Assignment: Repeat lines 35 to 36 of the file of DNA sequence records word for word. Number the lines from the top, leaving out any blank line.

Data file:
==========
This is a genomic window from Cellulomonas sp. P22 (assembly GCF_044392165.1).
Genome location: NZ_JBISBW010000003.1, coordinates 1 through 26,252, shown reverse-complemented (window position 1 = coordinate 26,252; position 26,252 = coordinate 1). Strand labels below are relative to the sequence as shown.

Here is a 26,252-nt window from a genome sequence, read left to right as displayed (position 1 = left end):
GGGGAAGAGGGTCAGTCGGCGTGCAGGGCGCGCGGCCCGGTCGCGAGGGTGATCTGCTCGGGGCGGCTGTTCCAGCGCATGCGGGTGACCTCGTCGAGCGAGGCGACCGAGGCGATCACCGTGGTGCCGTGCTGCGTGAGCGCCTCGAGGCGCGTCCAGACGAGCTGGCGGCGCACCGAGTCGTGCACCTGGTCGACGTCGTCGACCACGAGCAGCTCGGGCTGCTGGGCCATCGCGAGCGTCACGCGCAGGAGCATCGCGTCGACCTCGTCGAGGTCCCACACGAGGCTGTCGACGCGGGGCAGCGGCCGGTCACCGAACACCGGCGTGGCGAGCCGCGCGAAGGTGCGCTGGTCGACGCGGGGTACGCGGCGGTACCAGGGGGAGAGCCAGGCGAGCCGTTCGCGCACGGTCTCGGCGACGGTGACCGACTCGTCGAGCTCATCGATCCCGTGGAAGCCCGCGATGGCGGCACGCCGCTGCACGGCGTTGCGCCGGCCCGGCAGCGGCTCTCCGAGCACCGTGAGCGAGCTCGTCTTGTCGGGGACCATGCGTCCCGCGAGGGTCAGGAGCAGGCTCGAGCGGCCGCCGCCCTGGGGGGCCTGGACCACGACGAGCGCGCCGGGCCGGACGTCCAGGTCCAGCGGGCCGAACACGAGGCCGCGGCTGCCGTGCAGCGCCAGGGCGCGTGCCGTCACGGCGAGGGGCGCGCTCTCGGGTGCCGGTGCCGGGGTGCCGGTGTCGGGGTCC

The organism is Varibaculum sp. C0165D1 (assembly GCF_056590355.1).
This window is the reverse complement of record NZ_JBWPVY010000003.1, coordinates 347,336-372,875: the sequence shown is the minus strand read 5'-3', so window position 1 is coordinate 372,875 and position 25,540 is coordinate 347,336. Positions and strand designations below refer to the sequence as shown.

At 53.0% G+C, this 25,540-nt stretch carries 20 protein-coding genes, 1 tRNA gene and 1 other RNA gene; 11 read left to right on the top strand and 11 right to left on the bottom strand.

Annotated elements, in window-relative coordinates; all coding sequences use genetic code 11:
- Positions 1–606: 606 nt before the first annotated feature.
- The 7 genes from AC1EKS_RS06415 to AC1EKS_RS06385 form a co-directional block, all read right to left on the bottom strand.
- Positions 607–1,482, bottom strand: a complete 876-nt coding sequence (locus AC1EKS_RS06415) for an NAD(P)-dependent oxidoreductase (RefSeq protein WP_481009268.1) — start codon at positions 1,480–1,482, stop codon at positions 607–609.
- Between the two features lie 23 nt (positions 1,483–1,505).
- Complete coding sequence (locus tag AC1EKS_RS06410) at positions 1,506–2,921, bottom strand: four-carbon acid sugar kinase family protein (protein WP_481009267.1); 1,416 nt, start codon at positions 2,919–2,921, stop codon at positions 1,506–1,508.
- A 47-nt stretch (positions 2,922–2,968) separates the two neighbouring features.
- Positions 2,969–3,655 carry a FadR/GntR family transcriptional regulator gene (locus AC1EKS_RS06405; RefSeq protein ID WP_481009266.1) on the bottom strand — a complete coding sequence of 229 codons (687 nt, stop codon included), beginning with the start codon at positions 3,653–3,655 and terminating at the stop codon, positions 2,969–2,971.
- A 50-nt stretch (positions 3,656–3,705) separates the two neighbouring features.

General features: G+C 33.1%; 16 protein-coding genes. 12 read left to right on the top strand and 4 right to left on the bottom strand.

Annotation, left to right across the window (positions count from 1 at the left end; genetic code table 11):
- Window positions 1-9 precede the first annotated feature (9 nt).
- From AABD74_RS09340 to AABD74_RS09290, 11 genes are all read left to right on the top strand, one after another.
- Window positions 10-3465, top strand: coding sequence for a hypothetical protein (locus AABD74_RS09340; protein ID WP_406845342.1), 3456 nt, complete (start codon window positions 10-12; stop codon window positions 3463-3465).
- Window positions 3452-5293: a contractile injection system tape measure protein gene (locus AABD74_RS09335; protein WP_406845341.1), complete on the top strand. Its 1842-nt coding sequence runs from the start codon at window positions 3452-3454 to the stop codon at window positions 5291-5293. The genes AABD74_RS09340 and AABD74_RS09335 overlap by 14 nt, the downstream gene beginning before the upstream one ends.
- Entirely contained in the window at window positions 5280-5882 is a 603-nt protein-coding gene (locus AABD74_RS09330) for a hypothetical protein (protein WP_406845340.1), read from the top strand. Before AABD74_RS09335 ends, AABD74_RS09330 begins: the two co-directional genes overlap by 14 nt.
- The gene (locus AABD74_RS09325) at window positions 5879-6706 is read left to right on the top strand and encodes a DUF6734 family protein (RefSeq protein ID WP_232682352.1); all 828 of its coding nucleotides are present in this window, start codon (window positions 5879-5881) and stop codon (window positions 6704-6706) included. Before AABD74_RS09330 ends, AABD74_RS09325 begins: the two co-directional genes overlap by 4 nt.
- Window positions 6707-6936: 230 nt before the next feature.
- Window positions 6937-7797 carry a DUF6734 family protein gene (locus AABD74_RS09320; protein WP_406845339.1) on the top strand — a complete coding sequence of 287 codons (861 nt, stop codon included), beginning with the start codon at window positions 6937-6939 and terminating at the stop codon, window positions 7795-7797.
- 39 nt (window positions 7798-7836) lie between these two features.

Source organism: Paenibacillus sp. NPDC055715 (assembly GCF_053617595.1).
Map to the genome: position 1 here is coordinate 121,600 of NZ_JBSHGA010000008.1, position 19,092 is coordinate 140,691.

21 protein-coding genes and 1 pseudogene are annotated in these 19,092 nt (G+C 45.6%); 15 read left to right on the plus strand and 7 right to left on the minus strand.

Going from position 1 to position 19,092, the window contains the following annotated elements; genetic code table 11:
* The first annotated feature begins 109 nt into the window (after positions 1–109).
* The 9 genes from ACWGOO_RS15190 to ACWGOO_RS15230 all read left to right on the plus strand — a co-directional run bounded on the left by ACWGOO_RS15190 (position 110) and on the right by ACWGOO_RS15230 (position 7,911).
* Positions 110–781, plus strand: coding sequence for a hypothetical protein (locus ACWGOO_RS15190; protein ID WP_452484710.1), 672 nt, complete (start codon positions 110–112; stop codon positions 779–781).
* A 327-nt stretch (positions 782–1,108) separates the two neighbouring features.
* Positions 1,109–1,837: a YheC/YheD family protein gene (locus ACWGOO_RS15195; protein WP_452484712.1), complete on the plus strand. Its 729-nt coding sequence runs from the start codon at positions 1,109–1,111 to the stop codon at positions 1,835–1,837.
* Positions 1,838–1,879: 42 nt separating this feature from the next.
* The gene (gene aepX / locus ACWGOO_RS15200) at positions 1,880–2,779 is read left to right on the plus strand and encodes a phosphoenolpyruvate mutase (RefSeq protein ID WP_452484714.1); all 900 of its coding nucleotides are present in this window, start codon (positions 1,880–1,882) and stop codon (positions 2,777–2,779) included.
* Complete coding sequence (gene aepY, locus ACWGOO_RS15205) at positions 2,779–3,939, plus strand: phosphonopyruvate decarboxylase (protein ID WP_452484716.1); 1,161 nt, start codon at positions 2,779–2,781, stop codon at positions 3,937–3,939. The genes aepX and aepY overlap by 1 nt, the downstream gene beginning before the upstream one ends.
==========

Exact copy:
* A 327-nt stretch (positions 782–1,108) separates the two neighbouring features.
* Positions 1,109–1,837: a YheC/YheD family protein gene (locus ACWGOO_RS15195; protein WP_452484712.1), complete on the plus strand. Its 729-nt coding sequence runs from the start codon at positions 1,109–1,111 to the stop codon at positions 1,835–1,837.